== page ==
Acta Phytotaxonomica Sinica    1986 24 (3): 186-192   ISSN: 0529-1526  CN: 11-1897/Q   

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A Chemotaxonomic Study of Murraya (Rutaceae) in China
But Paul Pui-Hay, Kong Yun-Cheng, Ng Kam-Hung, Chang Hung-Ta, Li Qian, Yu Si-Xao, Waterman Peter G.
Received Revised Online Accepted
1.  Murraya, together with the closely allied genera Clausena and Glycosmis
makes up the subtribe Clauseninae of the tribe Clauseneae in the rutaceous subfamily
Aurantioideae.  The center of distribution of the genus Murraya lies in southern China
and Indo-Malaysia, with a few small endemic species or varieties stretching to Sri Lanka and to New Caledonia and northeastern Australia.  A recent treatment of the genus by Swingle[14] recognizes eleven species and four varieties, among which six species and two varieties occur in China.  Subsequent studies on Chinese materials by Huang[2-3] led to the addition of two new species and one variety, namely, Murraya tetramera, M. Kwangsiensis, and M. kwangsiensis var. macrophylla; the former species, M. tetramera, has since been found to be identical with M. euchrestifolia[4-5]. Huang also reinstated M. exotica as a species distinct from M. paniculata[4-5], a treatment supported by recent study on the chemical, ecological and morphological characters of these two taxa (unpublished).
Moreover, two of the varieties recognised by Swingle, namely, M. paniculata var. omphalocarpa and M. alata var. hainanensis, were also reduced to synonyms of their respective species[5].  Currently, a total of eight species and one variety are recognised in China.
     Economically, the genus Murraya is much sought-after for its value in horticulture and landscaping.  The fresh leaf of M. koenigii is a constant and essential component in preparing curry.  Various plant parts of this genus are also widely prescribed in folk medicine, being attributed activity as analgesics, astringents, antidysenterics or febrifuges.  The root and stem of M. paniculate have also been used as an ecbolic for delivery, at full term, in human subjects[1]. Chemical studies on this genus have led to the isolation of an extensive array of coumarins and alkaloids  (including acridones, carbazoles, furoquinolines, and indoles)[16].  Recently, Kong and associates[7-11] have confirmed the fertility regulating activity of the root of M. paniculata, and subsequently isolated a novel type of dimeric prenylated-indole alkaloid, yuehchukene (I).  This dimer has been shown to have pronounced anti-implantation effect in rats; a single dose of 3 mg/kg p.o. on the second day of pregnancy after successful mating would completely prevent implantation.  However, the yield of yuehchukene obtained from M. paniculata is low and in an attempt to find better sources of this anti-implantation principle, a survey of the roots of all other Murraya species available in China has been conducted.  Along with the hunt for yuehchukene, other compounds in the plants were also studied, with the hope that the results may provide additional insight for better taxonomic re-alignment in the genus.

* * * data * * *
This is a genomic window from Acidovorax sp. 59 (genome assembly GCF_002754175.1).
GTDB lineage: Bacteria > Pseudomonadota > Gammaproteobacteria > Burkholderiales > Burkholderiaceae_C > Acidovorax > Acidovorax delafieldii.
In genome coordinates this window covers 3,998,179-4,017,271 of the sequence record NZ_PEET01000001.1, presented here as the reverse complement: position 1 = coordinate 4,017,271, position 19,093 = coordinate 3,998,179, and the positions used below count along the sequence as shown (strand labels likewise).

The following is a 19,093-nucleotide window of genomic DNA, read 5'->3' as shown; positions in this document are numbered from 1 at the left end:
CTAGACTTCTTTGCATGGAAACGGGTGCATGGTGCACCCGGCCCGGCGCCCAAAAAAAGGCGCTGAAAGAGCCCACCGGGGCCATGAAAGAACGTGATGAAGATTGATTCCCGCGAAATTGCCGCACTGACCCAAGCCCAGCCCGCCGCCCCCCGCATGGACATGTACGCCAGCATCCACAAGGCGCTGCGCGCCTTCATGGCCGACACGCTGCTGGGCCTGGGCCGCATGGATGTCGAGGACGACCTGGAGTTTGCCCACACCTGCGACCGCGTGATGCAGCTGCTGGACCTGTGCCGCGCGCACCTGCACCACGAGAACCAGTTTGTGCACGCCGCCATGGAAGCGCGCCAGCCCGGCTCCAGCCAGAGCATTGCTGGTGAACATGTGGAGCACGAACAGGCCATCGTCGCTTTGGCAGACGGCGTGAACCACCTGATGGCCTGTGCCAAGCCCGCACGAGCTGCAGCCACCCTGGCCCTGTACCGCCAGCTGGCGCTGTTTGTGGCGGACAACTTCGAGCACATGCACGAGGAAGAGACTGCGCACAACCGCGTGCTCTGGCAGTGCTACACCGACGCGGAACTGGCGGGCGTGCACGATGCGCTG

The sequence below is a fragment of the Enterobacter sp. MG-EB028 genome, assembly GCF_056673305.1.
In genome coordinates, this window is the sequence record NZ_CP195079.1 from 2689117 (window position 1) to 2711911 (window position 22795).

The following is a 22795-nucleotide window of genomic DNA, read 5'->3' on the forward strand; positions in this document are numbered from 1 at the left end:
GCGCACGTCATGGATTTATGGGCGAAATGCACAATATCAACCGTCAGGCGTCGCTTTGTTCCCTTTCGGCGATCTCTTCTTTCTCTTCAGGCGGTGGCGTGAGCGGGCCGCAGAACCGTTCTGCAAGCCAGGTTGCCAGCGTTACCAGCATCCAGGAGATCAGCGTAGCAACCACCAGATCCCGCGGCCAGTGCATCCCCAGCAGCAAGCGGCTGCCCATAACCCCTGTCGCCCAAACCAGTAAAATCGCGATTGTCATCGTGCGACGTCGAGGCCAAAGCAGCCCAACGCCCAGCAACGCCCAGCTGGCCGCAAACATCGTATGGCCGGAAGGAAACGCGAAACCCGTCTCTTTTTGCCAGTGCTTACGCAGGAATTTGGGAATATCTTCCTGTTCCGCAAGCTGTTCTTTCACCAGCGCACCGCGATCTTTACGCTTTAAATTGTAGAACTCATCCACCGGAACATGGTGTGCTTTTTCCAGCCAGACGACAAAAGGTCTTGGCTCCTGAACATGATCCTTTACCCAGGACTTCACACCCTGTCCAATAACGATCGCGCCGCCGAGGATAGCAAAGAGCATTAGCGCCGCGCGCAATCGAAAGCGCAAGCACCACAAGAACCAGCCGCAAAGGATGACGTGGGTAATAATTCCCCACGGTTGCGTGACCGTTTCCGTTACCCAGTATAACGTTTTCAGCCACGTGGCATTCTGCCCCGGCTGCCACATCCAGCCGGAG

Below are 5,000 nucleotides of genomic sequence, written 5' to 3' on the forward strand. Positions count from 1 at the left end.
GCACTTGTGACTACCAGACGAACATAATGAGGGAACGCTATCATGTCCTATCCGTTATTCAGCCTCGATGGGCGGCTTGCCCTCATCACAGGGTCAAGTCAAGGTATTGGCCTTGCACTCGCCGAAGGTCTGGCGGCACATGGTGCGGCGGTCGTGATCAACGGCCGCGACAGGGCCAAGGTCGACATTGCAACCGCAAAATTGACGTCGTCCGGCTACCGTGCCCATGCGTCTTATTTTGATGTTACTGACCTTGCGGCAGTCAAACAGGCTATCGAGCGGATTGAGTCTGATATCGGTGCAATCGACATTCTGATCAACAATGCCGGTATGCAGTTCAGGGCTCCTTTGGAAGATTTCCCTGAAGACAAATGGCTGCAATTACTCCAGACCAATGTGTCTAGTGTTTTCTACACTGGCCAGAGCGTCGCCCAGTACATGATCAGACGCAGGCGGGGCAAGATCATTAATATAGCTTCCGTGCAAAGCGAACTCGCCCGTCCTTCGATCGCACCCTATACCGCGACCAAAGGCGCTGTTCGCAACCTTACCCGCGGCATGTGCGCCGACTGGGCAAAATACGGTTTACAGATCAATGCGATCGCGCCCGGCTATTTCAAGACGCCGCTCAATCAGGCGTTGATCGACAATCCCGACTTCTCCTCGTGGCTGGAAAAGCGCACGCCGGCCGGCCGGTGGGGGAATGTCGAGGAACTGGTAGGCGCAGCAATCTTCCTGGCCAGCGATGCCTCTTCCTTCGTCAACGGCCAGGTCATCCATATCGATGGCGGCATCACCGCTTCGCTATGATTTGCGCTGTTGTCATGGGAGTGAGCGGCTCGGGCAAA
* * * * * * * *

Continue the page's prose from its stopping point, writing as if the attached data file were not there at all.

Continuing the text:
2.  Yuebchukene was found in the root samples of three species, namely, M. alata,
M. exotica and M. paniculata (in cluding two samples of M. paniculata var. omphalocar-
pa from Taiwan).  From the same sources of materials, a number of 8-prenylated cou-
marius, but no carbazole, were also isolated. Four of the remaining species, viz. M. cre-
nulata, M. cuchrestifolia, M. koenigii and M. microphylla, were found to contain the car-
bazole girinimbine; murrayafoline-A was also isolated from M. crenulata and M. euchre-
stifolia. The last species, M. kwangsiensis, was found to contain an unidentified carba-
zole.  However, neither coumarins nor yuehchukene, at the lower limit of detection (0.1
mg/100 g), were found in these five species. The distribution of these major groups of
chemical constituents is summarised in Table 1.
     3.  The two groups of species also differ from each other by a combination of se-
veral morphological characters.  Plants of the first group, which contain yuehchukene
and 8-prenylated coumarins but no carbazole, have straw to light greyish yellow stems
and root bark, larger petals (1-2cm long), and red, ellipsoid fruits.  On the other
hand, plants of the second group, characterized by the presence of carbazoles and the
absence of yuehchukene and 8-prenylated coumarin, have dark brown stems and root
bark, smaller petals (4-7 mm long), and purplish black and globular to ellipsoid fru-
      4.  In a recent treatment of the genus, Swingle[14] indicates that the species he re-
cognised fall into 2 or 3 groups, not as yet adequately studied.  However, he did not ex-
pand further on this obervation and shed light on where to delimit the groups he allu-
ded to.  Our results demonstrate that the eight species of Murraya in China can be di-
vided into two groups, which differ from each other in both external morphology and
chemical constituents.  Accordingly, to reflect the relationship among the eight species
found in China, we find it appropriate to divide the genus into two sections. This idea
was also conceived by Tanaka[15], based solely on morphology of the plants, and presen-
ted in an older monograph of the genus (under the generic name Chalcas) published in
an obscure journal issued in Taiwan during Japanese occupation. Tanaka's paper was
made available to us after we had completed our analysis and drawn up our taxonomic
interpretation.  Tanaka's classification basically matches the sections we intended to

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Corresponding author  
But Paul Pui-Hayta md